• Zabriskie, Mark (PI)
  • Gould, Steven (PI)

Project: Research project

Project Details


The broad objective of this research program is to understand which
chemical reactions are available in Nature and how they are linked
together to produce complex structures with significant bio-medically
relevant activity. This objective will be attained through a multi-faceted
approach that blends synthesis, biosynthesis, enzymology and molecular
genetics. Such an interdisciplinary approach has become more and more
essential for the modern bioorganic chemist who desires to study
metabolism, its regulation and its consequences. It is in such
laboratories that new chemists with an understanding of biology and a
broad range of skills for solving important biochemical problems are being
produced. The specific aims of this program are to continue work on blasticidin S,
streptothricin F and capreomycin 1A. Research carried out during earlier
phases of this NIH supported program has established important biogenetic
and biochemical connections amongst the three, and each represents a
substantial family of antibiotics. The Research Design includes structural
studies to identify biosynthetic intermediates in each pathway. This will
be done through the in vivo use of enzyme inhibitors to block specific
biosynthetic steps and induce accumulation of pathway intermediates, an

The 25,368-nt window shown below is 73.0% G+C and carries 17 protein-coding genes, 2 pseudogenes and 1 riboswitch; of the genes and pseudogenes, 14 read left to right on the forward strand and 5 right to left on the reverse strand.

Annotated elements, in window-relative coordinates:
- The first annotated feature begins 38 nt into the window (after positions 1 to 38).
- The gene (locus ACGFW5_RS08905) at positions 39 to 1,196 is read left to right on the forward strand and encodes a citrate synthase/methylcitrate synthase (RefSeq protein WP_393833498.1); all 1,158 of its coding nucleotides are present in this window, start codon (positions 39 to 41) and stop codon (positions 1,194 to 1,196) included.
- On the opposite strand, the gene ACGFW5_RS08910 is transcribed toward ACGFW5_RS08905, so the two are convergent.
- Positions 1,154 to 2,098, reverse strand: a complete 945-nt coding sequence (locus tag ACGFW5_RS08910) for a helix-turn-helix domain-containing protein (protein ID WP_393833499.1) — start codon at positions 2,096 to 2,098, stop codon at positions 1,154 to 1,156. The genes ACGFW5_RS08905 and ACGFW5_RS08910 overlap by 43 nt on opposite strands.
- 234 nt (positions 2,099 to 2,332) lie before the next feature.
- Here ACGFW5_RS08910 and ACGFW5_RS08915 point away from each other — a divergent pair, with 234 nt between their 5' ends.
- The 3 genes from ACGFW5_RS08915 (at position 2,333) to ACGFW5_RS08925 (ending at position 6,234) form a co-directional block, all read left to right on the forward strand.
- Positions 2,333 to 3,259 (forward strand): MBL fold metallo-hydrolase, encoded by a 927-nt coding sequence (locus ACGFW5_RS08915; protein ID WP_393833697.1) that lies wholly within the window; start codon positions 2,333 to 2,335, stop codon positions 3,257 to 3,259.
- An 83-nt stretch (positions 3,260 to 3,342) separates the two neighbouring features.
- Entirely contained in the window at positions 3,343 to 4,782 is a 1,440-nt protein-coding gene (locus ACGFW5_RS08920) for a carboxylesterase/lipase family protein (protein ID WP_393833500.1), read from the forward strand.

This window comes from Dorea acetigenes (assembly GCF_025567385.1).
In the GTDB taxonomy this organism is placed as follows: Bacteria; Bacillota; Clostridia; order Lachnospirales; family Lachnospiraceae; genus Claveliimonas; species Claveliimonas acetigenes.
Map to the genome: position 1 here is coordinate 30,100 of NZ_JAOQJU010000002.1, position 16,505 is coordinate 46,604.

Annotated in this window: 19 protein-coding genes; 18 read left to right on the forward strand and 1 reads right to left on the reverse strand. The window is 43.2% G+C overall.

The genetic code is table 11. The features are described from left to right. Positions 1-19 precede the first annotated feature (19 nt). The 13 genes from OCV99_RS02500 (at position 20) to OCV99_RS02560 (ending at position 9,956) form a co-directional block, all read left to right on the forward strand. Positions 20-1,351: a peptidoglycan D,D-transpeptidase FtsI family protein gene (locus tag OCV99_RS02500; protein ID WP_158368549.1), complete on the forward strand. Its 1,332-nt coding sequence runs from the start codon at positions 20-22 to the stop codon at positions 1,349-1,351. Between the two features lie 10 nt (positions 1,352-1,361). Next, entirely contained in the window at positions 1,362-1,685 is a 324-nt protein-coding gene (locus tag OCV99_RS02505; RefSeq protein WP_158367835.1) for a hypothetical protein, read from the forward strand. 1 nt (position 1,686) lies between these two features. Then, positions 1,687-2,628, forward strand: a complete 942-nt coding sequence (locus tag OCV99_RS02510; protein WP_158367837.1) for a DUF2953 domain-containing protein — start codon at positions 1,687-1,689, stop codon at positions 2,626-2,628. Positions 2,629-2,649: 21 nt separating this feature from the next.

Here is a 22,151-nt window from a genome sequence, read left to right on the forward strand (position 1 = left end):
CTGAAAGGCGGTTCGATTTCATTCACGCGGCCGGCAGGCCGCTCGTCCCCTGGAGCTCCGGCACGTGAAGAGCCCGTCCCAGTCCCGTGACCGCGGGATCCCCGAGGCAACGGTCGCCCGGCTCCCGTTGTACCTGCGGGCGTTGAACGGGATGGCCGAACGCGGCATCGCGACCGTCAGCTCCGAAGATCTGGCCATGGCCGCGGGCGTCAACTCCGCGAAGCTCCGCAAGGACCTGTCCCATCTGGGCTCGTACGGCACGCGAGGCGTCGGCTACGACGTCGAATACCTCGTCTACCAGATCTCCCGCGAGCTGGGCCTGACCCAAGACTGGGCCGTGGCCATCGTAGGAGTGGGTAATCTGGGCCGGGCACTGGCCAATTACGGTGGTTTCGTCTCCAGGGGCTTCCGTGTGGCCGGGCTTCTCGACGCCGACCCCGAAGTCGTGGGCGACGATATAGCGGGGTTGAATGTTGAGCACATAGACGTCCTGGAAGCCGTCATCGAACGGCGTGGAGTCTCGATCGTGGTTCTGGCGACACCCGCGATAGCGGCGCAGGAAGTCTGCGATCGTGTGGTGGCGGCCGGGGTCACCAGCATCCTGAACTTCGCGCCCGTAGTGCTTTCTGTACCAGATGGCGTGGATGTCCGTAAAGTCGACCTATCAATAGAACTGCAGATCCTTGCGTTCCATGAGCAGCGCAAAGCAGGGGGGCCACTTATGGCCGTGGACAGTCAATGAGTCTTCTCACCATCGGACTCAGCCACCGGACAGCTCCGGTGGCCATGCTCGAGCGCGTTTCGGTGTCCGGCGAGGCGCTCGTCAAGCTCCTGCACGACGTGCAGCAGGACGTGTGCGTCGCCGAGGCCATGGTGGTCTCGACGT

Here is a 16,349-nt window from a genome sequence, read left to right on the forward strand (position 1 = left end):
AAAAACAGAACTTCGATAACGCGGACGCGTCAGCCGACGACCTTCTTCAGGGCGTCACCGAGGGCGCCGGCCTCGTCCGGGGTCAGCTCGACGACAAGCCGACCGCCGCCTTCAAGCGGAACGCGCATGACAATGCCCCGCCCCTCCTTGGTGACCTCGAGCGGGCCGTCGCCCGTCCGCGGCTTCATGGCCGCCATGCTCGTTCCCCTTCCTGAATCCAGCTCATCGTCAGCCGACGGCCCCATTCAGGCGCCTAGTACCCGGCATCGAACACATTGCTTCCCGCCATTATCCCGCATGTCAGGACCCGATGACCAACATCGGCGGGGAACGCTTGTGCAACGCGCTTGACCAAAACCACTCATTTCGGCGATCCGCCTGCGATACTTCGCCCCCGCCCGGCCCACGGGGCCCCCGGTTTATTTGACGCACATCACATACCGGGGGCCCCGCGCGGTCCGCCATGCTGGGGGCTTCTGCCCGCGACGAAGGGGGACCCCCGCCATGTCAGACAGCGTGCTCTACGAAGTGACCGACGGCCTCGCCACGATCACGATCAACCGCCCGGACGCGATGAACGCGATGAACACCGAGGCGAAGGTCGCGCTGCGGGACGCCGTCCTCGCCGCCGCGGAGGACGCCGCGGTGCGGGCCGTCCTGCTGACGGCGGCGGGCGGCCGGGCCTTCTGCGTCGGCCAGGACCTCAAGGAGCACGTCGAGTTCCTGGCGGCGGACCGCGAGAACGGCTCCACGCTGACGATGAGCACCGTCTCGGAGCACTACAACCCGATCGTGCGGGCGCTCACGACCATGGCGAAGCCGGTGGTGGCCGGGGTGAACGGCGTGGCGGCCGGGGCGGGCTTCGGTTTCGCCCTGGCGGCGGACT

approach that has already been very successful with the blasticidin
pathway. The Research Design will also include biochemical studies to
detect and characterize enzymes that catalyze a number of important
reactions in each pathway, and will include genetIcs studies to clone and
sequence self-resistance genes and biosynthetic genes for sets of enzymes
that carry out the same, or similar, reaction on similar, or identical,
substrates. New nucleosides that will be identified from the blasticidin and
streptothricin studies may prove useful directly as - or in the design of
- antiviral agents. The capreomycin studies may provide new leads to
efficacious agents against the new "killer" strains of Mycobacterium
Effective start/end date12/1/827/31/99


  • National Institutes of Health


  • Medicine(all)
  • Biochemistry, Genetics and Molecular Biology(all)


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